It’s been a time of times, a steady landslide of uncertainties. Yes, the Covid, the shutdown. Yes, Bink and so many other adults with disabilities being home all day every day for many weeks, with all the usual programs and activities canceled. Yes, the mass suffering and loss that has accompanied this pandemic around the globe. Like so many others, I’ve been all over the place emotionally and mentally.

All that has paled, though, in comparison to another great big unfolding. Marina, a dear friend of mine, has been diagnosed with a rare and very aggressive cancer. Stage four. She lives in a different state, and I haven’t been able to see her.

The news about her condition came at about the same time everything began to shut down. In a dizzying 9.5 weeks she has been through a surgery that was far more extensive than she expected, dealt with the after effects of that with multiple pain medications that haven’t worked very well, grappled with treatment plans. Each subsequent appointment with specialists has brought grimmer news, with predicted possible life expectancies going from a possible two years down to months. Yesterday a doctor told her that if she opts for no treatment at all, she may only have “days to weeks.”

She had a chemotherapy port installed in her chest, but crippling daily and nightly pain led to more diagnostics, and then confirmation that the cancer has spread into her bones. Radiation, which can’t begin until next week, may help the pain but will delay chemo. The first available chemo appointment may be almost two weeks away. She’s been told hospice is not an option if she opts for chemotherapy. Can you imagine riding on this monstrous roller coaster, exacerbated by Covid complications that keep her from close contact with those she loves? If ever there is a time someone needs hugs and loving touch, this is it. Her beloved cats, whose affection has been balm to her, had to be rehomed due to her inability to care for them.

During this turbulence, Marina, who has given me permission to tell you about her, dipped into Laurie Wagner’s free offering of her Wild Writing course. Each morning for 27 days, participants received a video of Laurie reading a poem, and were encouraged to use the lines as a prompt for free form writing. I’ve yet to take one of Laurie’s courses, but I’ve heard many good things.

Marina is a multimedia artist. She’s never considered herself to be a writer. During the Wild Writing course, she wrote on the days she could manage it, and she’s shared some of her words with me. Such raw and achingly beautiful writing! I keep telling her I want to see it all on the page, and online, for everyone to experience.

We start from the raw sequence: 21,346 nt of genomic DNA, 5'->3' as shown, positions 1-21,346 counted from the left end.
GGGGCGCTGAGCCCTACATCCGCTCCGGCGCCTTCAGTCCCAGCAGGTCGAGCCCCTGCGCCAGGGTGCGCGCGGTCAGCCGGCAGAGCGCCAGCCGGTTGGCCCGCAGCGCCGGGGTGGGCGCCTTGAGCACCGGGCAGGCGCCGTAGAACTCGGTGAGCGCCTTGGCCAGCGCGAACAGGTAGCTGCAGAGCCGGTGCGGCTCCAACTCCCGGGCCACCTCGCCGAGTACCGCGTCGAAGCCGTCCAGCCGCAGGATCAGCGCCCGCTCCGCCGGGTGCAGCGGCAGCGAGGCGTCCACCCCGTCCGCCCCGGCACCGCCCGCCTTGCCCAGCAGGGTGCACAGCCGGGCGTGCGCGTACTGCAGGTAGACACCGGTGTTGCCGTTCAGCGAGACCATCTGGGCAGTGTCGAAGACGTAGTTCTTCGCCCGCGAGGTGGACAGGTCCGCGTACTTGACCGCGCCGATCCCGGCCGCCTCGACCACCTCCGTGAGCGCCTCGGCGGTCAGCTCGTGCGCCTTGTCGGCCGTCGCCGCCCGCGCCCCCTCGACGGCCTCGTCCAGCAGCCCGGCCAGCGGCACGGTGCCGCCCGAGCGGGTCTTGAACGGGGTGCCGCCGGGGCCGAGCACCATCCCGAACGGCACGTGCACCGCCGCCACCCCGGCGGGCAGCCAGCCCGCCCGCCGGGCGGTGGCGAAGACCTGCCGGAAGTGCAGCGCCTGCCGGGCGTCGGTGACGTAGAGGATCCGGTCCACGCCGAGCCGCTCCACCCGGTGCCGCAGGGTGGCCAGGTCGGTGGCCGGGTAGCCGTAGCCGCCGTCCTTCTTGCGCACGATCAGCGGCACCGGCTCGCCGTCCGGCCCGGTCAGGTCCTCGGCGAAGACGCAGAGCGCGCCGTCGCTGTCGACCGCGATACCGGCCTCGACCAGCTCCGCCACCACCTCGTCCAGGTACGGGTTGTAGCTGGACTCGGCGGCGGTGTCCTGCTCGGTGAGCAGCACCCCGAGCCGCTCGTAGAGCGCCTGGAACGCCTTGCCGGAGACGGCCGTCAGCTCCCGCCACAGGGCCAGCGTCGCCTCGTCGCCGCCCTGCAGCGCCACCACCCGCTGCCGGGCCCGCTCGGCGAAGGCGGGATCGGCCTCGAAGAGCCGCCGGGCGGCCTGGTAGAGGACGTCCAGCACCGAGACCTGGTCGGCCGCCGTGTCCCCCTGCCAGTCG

I’ve been pretty blocked (understatement) in my own writing lately. It’s true that my main daily focus has been keeping Bink occupied and well fed and reasonably content. There hasn’t been a lot of time for writing, or editing. My bitchy inner critic has also been strident in her attempts to silence me, and I’ve let her. There have been pockets for painting and drawing, but those creations seem to be content with five or ten minutes of attention in between the cycles of care giving.

There is so much I want to say, about endings and beginnings and life and death and change. If Marina can pick up a pen and allow such fierce and tender writing to come forth in the midst of her great challenges, than I can certainly let some of my own wordy impulses break free and overwhelm the block. I can do this in her honor.

For today, just one more thing. Please check out Marina’s art HERE.
She does layered, amazingly textured pieces that, like opals, look different in every light.

Take good and gentle care of yourself, and maybe go call or text or write someone you care about. Tell them a specific something you love about them. The world and all her people need more love.

–Melinda Coppola

When all this is over…

WHEN THIS IS OVER

Bring bread,
chewy and warm,
wrapped in that red
checkered tablecloth
that always sings
picnic,

which is short for
happy family,
easy friendships,
peace and plenty
in our town
state
country
planet.

We never went on one,
a picnic,
not once in all our
together years

even though we had that red
checkered cloth,
and enough love
and hope
and time.

Bring bread, baby,
while we can still bake
and chew,
while we can still be
alive together,

while earth still
hosts the wheat, the rye,
the farmer, so trusting,
sowing seeds.

–Melinda Coppola

Prospecting for Grace

Praise

The faithful sun,
generously stirring
energies of Earth
and atmosphere,
coaxing every green thing
towards the rising
song of spring.

Parents
walking with their children
outside, smiling
and laughing, nodding
at neighbors
out washing their cars.

Quieted streets
yielding their usual
ruthless noise
to melodious birdsong,
squirrels rustling in the brush,
the wind whistling
in the still bare branches.

Moon, conducting
the rise and fall
of seas everywhere,
the call and response,
organic and lyrical,
in all bodies of water,
even ours.

Every incremental sign
that goodness and hope
are alive and well,
seeding us with patience
through this reckoning time—

There I’ll set my gaze,
invite my pen to praise
all that.
Praise all that.

–Melinda Coppola

My Bread and Butter

Hello, dear blog. Hello, faithful tribe of readers. My neglect this past month stems not from writers block, but from posting block. Yes, it’s a thing, one which might even merit capitalization. Posting Block.

I have spent mornings and nights in awe of the earth’s revolutions, the comings and goings of light and darkness. I’ve slipped outside my own skin and watched my ego, heart and soul dance around each other. Occasionally, one or the other of them has pulled a sword and declared battle.

I have written. I have made rough essays, and poems, and heavy, sticky globs of freeform observation and emotion. I have edited—just a little—for the book I am growing. I’ve tended to those in my innermost circles, human and feline. I have paid greater heed to the beings without form, whose presence I feel more frequently as time rolls on. I’ve shared some of those proceeds in my writing groups, yet I’ve not posted any of it here.

The year is nearly gone. In honor of the humble post, a more regular practice of which will help my first book come to form, I offer you this. You could say it’s a synopsis of what I learned in 2019.

Breaded

I have been the dough.

Amorphous, rising,
almost gladdened
by the beating down,
knowing I’d rise,
and rise again,

alternately loving
and resisting
the ways this life